Members of the GMB union have voted to accept a new pay deal following strikes which led to rubbish piling up on Scotland’s streets.
Refuse workers and non-teaching school staff paused strikes last month to consider the improved offer.
More than 20,000 GMB members have now accepted the deal following a two-week consultative ballot.
Unison and Unite have recommended that their members also accept the deal with announcements expected next week.
The deal will deliver a flat rate increase of more than £1,900 for all workers earning less than £39,000 a year, based on a 36-hour working week.
The increase is being backdated to 1 April.
GMB Scotland senior organiser Keir Greenaway said members accepted the offer “by a clear majority”.
“We are now calling on councils to ensure this consolidated increase is put into the pay and conditions of members as soon as possible, because the cost-of-living crisis hasn’t gone away,” he said.
“This must also be a point of reflection rather than relief for political leaders. Tens of thousands of low-paid workers were kept waiting months for movement on a decent pay offer in the grip of soaring inflation and eye-watering energy bills. That’s unacceptable and can’t be repeated next year.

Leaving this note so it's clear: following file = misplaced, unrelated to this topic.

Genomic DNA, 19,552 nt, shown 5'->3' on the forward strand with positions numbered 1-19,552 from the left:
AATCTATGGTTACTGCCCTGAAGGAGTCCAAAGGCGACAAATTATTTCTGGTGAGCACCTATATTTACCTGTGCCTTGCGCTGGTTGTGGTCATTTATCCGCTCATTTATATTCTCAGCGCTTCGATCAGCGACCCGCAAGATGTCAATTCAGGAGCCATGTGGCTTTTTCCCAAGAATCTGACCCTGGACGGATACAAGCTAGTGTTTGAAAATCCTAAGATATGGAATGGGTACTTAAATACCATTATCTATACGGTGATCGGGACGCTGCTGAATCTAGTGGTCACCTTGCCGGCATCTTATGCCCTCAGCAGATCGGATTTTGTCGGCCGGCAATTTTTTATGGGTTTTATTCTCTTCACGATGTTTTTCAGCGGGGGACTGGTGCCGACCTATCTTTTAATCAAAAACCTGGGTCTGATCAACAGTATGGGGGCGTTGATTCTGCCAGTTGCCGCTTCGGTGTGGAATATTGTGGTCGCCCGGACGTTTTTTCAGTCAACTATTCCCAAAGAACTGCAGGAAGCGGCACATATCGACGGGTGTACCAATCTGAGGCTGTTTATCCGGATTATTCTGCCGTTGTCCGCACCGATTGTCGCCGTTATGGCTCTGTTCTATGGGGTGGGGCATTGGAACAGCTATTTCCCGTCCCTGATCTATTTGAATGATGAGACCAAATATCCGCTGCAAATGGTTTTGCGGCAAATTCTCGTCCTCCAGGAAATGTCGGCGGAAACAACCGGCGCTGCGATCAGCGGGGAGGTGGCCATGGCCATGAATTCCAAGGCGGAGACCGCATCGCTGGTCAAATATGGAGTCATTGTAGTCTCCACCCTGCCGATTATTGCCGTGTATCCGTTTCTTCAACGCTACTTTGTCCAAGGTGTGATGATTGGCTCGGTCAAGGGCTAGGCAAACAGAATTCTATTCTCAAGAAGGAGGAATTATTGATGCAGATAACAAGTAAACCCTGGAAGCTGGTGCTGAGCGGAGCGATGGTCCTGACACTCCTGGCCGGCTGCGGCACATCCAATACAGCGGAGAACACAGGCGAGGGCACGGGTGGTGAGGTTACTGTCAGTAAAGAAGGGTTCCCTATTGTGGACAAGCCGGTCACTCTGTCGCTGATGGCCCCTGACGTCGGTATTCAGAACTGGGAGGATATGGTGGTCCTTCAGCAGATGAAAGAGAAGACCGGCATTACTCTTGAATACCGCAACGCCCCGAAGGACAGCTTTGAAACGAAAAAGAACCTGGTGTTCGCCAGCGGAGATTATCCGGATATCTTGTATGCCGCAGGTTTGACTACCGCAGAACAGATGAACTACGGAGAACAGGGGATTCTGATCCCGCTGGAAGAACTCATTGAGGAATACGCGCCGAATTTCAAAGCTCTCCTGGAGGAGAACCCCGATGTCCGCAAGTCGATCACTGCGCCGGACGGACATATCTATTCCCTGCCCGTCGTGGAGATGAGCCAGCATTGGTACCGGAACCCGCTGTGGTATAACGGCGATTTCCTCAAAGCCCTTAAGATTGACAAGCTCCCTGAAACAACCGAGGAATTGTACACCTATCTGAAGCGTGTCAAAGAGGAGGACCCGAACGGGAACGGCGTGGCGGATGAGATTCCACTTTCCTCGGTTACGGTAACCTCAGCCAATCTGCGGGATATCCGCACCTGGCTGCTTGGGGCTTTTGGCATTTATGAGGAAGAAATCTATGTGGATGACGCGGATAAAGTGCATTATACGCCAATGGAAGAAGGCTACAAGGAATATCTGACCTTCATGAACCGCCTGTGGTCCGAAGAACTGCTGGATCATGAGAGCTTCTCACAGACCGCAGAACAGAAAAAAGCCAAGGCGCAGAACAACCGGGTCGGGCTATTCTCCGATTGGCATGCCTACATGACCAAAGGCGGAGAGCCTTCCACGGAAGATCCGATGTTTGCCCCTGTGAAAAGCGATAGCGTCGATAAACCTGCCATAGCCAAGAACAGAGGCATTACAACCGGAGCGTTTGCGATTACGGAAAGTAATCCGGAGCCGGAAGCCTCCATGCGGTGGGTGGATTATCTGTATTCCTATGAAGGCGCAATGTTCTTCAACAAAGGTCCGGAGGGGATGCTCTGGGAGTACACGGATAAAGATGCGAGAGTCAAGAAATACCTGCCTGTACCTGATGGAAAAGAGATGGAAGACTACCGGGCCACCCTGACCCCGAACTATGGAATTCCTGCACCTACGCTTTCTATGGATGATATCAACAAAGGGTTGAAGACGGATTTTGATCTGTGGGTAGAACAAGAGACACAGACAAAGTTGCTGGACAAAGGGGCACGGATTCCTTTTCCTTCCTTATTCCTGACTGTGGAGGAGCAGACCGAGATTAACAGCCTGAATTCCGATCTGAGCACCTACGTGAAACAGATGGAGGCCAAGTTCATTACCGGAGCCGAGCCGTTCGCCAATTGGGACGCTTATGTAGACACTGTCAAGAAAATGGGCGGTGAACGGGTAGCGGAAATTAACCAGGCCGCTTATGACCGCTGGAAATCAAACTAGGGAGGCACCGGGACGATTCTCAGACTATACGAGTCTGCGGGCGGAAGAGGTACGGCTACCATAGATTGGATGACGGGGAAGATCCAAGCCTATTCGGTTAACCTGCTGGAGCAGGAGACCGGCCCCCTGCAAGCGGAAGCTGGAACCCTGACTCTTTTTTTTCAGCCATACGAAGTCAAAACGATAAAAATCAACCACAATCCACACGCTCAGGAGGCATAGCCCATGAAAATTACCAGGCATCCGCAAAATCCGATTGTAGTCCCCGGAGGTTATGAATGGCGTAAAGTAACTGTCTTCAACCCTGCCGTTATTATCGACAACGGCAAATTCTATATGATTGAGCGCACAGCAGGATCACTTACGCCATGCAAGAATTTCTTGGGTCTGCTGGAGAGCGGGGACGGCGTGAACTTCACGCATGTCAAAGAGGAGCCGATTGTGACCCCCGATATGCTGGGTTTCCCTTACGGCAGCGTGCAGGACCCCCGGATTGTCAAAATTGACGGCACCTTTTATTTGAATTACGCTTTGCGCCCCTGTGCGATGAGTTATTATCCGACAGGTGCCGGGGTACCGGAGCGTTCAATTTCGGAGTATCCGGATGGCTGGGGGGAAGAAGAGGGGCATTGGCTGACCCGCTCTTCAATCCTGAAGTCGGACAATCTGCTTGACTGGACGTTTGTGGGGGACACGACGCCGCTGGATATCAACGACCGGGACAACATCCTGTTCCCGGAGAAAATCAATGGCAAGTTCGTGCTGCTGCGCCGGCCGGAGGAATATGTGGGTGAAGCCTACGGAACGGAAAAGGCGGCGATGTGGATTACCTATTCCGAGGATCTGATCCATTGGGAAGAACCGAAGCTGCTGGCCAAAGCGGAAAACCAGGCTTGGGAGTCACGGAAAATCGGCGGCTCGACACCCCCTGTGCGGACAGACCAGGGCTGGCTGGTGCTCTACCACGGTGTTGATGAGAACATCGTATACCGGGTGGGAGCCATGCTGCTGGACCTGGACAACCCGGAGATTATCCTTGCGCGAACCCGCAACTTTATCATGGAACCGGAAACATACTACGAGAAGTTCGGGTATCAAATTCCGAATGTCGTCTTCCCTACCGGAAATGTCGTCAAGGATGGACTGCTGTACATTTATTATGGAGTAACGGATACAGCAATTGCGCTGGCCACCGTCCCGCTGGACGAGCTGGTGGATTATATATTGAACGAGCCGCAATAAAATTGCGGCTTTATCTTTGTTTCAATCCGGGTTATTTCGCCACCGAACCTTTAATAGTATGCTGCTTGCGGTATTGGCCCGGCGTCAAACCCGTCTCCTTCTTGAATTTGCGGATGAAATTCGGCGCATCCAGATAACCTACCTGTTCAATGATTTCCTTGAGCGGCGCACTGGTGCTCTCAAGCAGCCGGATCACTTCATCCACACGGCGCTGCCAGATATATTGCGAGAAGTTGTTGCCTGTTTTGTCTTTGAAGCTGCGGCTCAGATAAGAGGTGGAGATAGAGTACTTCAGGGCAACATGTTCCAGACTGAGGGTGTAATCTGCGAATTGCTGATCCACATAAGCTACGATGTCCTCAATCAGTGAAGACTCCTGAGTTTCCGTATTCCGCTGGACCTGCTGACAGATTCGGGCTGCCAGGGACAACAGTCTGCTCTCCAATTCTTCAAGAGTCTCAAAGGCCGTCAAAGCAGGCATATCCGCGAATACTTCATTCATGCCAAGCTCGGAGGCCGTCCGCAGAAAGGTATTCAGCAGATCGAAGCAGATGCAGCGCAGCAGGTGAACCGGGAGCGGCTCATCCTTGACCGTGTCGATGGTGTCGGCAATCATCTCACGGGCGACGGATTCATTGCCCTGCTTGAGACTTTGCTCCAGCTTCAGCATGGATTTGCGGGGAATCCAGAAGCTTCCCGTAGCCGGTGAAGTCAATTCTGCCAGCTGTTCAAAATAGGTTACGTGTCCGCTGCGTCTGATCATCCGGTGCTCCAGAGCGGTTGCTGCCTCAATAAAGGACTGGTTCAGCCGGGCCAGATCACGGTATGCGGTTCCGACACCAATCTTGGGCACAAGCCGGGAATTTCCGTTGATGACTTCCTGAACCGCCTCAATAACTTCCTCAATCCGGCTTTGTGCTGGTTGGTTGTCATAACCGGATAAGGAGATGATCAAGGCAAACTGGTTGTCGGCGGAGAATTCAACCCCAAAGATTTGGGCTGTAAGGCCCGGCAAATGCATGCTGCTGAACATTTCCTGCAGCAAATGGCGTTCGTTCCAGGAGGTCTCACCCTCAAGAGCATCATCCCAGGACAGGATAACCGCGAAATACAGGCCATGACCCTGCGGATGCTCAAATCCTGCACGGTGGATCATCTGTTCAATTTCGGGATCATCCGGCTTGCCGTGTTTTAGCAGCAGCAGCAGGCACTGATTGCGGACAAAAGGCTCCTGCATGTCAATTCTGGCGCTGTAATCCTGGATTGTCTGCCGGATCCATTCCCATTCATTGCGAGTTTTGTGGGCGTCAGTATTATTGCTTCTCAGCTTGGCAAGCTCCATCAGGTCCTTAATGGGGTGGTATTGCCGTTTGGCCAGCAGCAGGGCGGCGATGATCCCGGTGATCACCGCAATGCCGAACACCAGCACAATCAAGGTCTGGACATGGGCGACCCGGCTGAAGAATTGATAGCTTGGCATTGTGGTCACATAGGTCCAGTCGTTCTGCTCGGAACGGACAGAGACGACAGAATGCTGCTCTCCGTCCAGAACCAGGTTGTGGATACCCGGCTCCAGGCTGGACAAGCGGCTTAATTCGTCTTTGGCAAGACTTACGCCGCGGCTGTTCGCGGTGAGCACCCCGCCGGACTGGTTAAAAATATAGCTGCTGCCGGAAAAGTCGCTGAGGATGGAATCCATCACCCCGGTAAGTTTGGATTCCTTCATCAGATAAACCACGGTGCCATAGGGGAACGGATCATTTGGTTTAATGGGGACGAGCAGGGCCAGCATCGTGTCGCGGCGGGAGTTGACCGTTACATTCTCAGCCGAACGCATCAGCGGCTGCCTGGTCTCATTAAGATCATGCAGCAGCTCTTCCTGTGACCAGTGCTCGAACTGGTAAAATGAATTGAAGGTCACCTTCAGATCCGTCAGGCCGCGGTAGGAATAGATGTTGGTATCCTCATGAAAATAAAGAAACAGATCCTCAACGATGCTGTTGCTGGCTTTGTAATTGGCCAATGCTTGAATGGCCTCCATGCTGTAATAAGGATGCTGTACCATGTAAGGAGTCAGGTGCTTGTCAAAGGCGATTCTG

“GMB is clear that after years of cuts to pay and services, this must be the start of the story in the fight for proper value of our key workers, because this period of intense economic pressure is going to last years and not months.”
Bin strikes began in Edinburgh on 18 August after unions rejected an initial pay offer equivalent to a 3.5% increase.
The action escalated when workers at a further 20 local authorities walked out despite a revised 5% offer, with further strikes planned.
Non-teaching school staff in 11 council areas had also been due to go on strike for three days.
However, that industrial action was called off after the new offer was made.